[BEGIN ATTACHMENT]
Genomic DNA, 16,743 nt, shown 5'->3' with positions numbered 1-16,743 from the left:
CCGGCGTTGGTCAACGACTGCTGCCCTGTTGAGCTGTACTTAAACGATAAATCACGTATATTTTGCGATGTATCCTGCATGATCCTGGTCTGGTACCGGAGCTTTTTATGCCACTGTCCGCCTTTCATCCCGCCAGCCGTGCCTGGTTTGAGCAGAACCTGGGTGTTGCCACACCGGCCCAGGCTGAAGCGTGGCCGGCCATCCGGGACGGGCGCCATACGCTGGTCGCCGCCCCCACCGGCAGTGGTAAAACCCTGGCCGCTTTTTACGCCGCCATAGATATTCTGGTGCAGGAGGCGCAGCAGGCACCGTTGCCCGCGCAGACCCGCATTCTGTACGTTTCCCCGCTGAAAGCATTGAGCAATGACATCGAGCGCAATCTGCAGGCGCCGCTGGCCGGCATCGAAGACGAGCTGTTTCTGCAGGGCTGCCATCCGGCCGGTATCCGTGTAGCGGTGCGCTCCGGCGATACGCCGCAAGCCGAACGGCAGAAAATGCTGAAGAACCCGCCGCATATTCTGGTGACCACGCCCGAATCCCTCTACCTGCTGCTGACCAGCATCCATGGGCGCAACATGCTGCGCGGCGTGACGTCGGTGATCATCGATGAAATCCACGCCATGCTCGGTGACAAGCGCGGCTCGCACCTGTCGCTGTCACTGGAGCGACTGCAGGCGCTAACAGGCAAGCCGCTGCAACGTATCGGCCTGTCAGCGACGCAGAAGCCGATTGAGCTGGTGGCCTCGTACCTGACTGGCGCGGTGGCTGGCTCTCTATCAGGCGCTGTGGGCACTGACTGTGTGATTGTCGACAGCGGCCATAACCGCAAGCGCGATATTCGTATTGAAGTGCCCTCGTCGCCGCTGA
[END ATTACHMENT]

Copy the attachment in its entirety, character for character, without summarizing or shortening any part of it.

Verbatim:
Genomic DNA, 16,743 nt, shown 5'->3' with positions numbered 1-16,743 from the left:
CCGGCGTTGGTCAACGACTGCTGCCCTGTTGAGCTGTACTTAAACGATAAATCACGTATATTTTGCGATGTATCCTGCATGATCCTGGTCTGGTACCGGAGCTTTTTATGCCACTGTCCGCCTTTCATCCCGCCAGCCGTGCCTGGTTTGAGCAGAACCTGGGTGTTGCCACACCGGCCCAGGCTGAAGCGTGGCCGGCCATCCGGGACGGGCGCCATACGCTGGTCGCCGCCCCCACCGGCAGTGGTAAAACCCTGGCCGCTTTTTACGCCGCCATAGATATTCTGGTGCAGGAGGCGCAGCAGGCACCGTTGCCCGCGCAGACCCGCATTCTGTACGTTTCCCCGCTGAAAGCATTGAGCAATGACATCGAGCGCAATCTGCAGGCGCCGCTGGCCGGCATCGAAGACGAGCTGTTTCTGCAGGGCTGCCATCCGGCCGGTATCCGTGTAGCGGTGCGCTCCGGCGATACGCCGCAAGCCGAACGGCAGAAAATGCTGAAGAACCCGCCGCATATTCTGGTGACCACGCCCGAATCCCTCTACCTGCTGCTGACCAGCATCCATGGGCGCAACATGCTGCGCGGCGTGACGTCGGTGATCATCGATGAAATCCACGCCATGCTCGGTGACAAGCGCGGCTCGCACCTGTCGCTGTCACTGGAGCGACTGCAGGCGCTAACAGGCAAGCCGCTGCAACGTATCGGCCTGTCAGCGACGCAGAAGCCGATTGAGCTGGTGGCCTCGTACCTGACTGGCGCGGTGGCTGGCTCTCTATCAGGCGCTGTGGGCACTGACTGTGTGATTGTCGACAGCGGCCATAACCGCAAGCGCGATATTCGTATTGAAGTGCCCTCGTCGCCGCTGA